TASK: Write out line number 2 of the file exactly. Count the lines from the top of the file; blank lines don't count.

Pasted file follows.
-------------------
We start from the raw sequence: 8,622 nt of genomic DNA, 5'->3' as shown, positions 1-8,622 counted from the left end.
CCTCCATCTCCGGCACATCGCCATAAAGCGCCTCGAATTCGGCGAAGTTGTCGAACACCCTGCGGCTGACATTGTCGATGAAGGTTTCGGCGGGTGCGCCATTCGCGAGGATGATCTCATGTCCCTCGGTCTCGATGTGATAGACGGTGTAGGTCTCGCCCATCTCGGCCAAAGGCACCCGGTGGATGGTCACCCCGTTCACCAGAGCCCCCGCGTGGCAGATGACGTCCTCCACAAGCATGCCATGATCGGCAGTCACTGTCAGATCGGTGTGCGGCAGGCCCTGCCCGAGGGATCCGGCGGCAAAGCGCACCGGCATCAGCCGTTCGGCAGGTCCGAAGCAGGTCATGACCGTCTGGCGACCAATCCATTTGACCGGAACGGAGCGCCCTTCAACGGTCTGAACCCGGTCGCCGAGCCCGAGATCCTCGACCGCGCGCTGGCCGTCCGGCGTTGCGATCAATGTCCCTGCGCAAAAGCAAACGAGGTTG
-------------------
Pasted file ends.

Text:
CCTCCATCTCCGGCACATCGCCATAAAGCGCCTCGAATTCGGCGAAGTTGTCGAACACCCTGCGGCTGACATTGTCGATGAAGGTTTCGGCGGGTGCGCCATTCGCGAGGATGATCTCATGTCCCTCGGTCTCGATGTGATAGACGGTGTAGGTCTCGCCCATCTCGGCCAAAGGCACCCGGTGGATGGTCACCCCGTTCACCAGAGCCCCCGCGTGGCAGATGACGTCCTCCACAAGCATGCCATGATCGGCAGTCACTGTCAGATCGGTGTGCGGCAGGCCCTGCCCGAGGGATCCGGCGGCAAAGCGCACCGGCATCAGCCGTTCGGCAGGTCCGAAGCAGGTCATGACCGTCTGGCGACCAATCCATTTGACCGGAACGGAGCGCCCTTCAACGGTCTGAACCCGGTCGCCGAGCCCGAGATCCTCGACCGCGCGCTGGCCGTCCGGCGTTGCGATCAATGTCCCTGCGCAAAAGCAAACGAGGTTG